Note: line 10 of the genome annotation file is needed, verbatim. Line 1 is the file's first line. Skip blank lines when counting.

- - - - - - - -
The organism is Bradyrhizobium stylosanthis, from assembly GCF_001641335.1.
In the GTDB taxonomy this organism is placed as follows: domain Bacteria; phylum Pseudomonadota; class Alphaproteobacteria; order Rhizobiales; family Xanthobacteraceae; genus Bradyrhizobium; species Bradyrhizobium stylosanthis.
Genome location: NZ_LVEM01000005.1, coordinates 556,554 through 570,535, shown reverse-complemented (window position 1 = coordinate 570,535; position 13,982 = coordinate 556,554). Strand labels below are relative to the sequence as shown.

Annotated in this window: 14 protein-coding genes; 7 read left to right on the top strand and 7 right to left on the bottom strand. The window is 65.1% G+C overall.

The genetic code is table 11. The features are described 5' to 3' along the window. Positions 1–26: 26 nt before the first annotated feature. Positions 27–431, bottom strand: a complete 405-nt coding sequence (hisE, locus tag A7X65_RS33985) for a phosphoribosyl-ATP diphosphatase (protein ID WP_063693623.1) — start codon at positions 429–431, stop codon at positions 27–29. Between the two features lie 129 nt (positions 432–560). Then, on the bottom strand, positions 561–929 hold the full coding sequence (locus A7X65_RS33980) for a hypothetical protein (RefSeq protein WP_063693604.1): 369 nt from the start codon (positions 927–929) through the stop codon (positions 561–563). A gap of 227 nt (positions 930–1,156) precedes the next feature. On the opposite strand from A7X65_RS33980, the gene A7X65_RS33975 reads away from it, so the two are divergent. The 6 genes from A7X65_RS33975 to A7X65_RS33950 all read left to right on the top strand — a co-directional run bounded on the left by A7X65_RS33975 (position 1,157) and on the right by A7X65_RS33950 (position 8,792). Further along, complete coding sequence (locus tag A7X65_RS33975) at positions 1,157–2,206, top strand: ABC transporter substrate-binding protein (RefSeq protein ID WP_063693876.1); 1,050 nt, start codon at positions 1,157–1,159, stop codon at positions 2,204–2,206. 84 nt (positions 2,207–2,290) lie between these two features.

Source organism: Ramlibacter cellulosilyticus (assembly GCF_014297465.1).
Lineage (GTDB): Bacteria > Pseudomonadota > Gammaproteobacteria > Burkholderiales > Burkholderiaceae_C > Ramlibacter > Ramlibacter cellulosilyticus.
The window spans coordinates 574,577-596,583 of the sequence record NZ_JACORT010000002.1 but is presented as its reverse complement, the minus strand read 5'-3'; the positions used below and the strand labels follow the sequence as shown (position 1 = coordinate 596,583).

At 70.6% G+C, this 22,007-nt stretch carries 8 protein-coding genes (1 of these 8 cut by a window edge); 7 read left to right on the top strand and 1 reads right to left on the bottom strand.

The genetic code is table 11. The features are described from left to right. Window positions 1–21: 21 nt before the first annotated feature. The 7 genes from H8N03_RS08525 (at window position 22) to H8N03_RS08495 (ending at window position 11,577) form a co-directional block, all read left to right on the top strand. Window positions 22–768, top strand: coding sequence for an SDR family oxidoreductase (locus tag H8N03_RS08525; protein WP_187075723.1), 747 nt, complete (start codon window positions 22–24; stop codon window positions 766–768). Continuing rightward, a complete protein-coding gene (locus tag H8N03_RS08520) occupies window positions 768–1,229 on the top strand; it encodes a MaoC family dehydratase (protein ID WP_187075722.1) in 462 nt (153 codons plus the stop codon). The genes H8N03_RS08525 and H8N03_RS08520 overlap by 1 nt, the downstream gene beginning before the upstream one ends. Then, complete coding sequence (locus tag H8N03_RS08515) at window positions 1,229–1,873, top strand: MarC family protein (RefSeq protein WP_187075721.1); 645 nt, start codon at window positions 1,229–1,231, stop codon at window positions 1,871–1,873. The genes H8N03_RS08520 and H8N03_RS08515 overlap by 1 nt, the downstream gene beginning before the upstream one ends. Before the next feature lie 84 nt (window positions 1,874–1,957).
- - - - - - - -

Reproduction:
The genetic code is table 11. The features are described from left to right. Window positions 1–21: 21 nt before the first annotated feature. The 7 genes from H8N03_RS08525 (at window position 22) to H8N03_RS08495 (ending at window position 11,577) form a co-directional block, all read left to right on the top strand. Window positions 22–768, top strand: coding sequence for an SDR family oxidoreductase (locus tag H8N03_RS08525; protein WP_187075723.1), 747 nt, complete (start codon window positions 22–24; stop codon window positions 766–768). Continuing rightward, a complete protein-coding gene (locus tag H8N03_RS08520) occupies window positions 768–1,229 on the top strand; it encodes a MaoC family dehydratase (protein ID WP_187075722.1) in 462 nt (153 codons plus the stop codon). The genes H8N03_RS08525 and H8N03_RS08520 overlap by 1 nt, the downstream gene beginning before the upstream one ends. Then, complete coding sequence (locus tag H8N03_RS08515) at window positions 1,229–1,873, top strand: MarC family protein (RefSeq protein WP_187075721.1); 645 nt, start codon at window positions 1,229–1,231, stop codon at window positions 1,871–1,873. The genes H8N03_RS08520 and H8N03_RS08515 overlap by 1 nt, the downstream gene beginning before the upstream one ends. Before the next feature lie 84 nt (window positions 1,874–1,957).